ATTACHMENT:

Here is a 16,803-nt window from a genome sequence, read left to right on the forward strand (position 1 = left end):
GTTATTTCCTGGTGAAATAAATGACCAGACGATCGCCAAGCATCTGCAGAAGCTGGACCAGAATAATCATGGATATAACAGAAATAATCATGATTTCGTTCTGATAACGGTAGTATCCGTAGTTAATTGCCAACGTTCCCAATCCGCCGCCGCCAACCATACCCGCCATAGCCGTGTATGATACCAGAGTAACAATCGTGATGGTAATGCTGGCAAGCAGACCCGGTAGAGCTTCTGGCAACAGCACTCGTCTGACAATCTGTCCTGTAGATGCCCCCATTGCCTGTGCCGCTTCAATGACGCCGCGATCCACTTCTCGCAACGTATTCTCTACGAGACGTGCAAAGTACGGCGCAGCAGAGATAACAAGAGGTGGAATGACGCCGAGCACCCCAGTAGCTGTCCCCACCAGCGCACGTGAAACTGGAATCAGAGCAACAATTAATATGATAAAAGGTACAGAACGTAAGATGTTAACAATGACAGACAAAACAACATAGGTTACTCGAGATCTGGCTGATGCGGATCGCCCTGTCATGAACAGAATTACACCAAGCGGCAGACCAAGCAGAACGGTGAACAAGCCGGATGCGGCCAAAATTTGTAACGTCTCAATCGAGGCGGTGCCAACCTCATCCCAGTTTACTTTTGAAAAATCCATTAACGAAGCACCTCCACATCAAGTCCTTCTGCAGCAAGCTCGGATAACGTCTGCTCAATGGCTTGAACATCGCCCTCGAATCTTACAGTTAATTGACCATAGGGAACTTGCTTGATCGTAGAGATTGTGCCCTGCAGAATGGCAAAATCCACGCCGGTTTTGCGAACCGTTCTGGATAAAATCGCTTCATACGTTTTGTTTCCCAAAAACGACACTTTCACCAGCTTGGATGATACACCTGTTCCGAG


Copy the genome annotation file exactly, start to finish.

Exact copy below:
Here is a 16,803-nt window from a genome sequence, read left to right on the forward strand (position 1 = left end):
GTTATTTCCTGGTGAAATAAATGACCAGACGATCGCCAAGCATCTGCAGAAGCTGGACCAGAATAATCATGGATATAACAGAAATAATCATGATTTCGTTCTGATAACGGTAGTATCCGTAGTTAATTGCCAACGTTCCCAATCCGCCGCCGCCAACCATACCCGCCATAGCCGTGTATGATACCAGAGTAACAATCGTGATGGTAATGCTGGCAAGCAGACCCGGTAGAGCTTCTGGCAACAGCACTCGTCTGACAATCTGTCCTGTAGATGCCCCCATTGCCTGTGCCGCTTCAATGACGCCGCGATCCACTTCTCGCAACGTATTCTCTACGAGACGTGCAAAGTACGGCGCAGCAGAGATAACAAGAGGTGGAATGACGCCGAGCACCCCAGTAGCTGTCCCCACCAGCGCACGTGAAACTGGAATCAGAGCAACAATTAATATGATAAAAGGTACAGAACGTAAGATGTTAACAATGACAGACAAAACAACATAGGTTACTCGAGATCTGGCTGATGCGGATCGCCCTGTCATGAACAGAATTACACCAAGCGGCAGACCAAGCAGAACGGTGAACAAGCCGGATGCGGCCAAAATTTGTAACGTCTCAATCGAGGCGGTGCCAACCTCATCCCAGTTTACTTTTGAAAAATCCATTAACGAAGCACCTCCACATCAAGTCCTTCTGCAGCAAGCTCGGATAACGTCTGCTCAATGGCTTGAACATCGCCCTCGAATCTTACAGTTAATTGACCATAGGGAACTTGCTTGATCGTAGAGATTGTGCCCTGCAGAATGGCAAAATCCACGCCGGTTTTGCGAACCGTTCTGGATAAAATCGCTTCATACGTTTTGTTTCCCAAAAACGACACTTTCACCAGCTTGGATGATACACCTGTTCCGAG